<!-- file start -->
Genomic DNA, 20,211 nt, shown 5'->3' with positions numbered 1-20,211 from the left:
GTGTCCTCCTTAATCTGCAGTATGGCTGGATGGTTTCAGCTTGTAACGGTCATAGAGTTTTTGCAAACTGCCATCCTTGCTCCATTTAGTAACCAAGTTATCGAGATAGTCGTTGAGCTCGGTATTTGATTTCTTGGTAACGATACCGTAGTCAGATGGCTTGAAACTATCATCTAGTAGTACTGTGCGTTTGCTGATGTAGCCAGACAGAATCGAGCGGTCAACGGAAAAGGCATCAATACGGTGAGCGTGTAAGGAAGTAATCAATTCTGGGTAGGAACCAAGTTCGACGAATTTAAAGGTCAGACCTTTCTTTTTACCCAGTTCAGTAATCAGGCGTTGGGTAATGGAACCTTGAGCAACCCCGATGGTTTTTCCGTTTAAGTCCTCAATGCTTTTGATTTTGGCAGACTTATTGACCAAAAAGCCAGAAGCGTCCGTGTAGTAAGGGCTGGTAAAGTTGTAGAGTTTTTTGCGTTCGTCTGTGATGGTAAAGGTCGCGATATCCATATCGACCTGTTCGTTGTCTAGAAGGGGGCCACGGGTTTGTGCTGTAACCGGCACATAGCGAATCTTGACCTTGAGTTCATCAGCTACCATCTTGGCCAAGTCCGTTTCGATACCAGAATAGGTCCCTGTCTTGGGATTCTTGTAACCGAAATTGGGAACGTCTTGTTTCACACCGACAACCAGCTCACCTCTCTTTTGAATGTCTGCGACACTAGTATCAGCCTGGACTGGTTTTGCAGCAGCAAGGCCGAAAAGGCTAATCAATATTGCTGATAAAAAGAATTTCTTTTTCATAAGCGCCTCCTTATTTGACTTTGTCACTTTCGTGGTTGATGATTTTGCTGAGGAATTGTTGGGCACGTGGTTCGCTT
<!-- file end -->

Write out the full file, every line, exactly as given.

Genomic DNA, 20,211 nt, shown 5'->3' with positions numbered 1-20,211 from the left:
GTGTCCTCCTTAATCTGCAGTATGGCTGGATGGTTTCAGCTTGTAACGGTCATAGAGTTTTTGCAAACTGCCATCCTTGCTCCATTTAGTAACCAAGTTATCGAGATAGTCGTTGAGCTCGGTATTTGATTTCTTGGTAACGATACCGTAGTCAGATGGCTTGAAACTATCATCTAGTAGTACTGTGCGTTTGCTGATGTAGCCAGACAGAATCGAGCGGTCAACGGAAAAGGCATCAATACGGTGAGCGTGTAAGGAAGTAATCAATTCTGGGTAGGAACCAAGTTCGACGAATTTAAAGGTCAGACCTTTCTTTTTACCCAGTTCAGTAATCAGGCGTTGGGTAATGGAACCTTGAGCAACCCCGATGGTTTTTCCGTTTAAGTCCTCAATGCTTTTGATTTTGGCAGACTTATTGACCAAAAAGCCAGAAGCGTCCGTGTAGTAAGGGCTGGTAAAGTTGTAGAGTTTTTTGCGTTCGTCTGTGATGGTAAAGGTCGCGATATCCATATCGACCTGTTCGTTGTCTAGAAGGGGGCCACGGGTTTGTGCTGTAACCGGCACATAGCGAATCTTGACCTTGAGTTCATCAGCTACCATCTTGGCCAAGTCCGTTTCGATACCAGAATAGGTCCCTGTCTTGGGATTCTTGTAACCGAAATTGGGAACGTCTTGTTTCACACCGACAACCAGCTCACCTCTCTTTTGAATGTCTGCGACACTAGTATCAGCCTGGACTGGTTTTGCAGCAGCAAGGCCGAAAAGGCTAATCAATATTGCTGATAAAAAGAATTTCTTTTTCATAAGCGCCTCCTTATTTGACTTTGTCACTTTCGTGGTTGATGATTTTGCTGAGGAATTGTTGGGCACGTGGTTCGCTT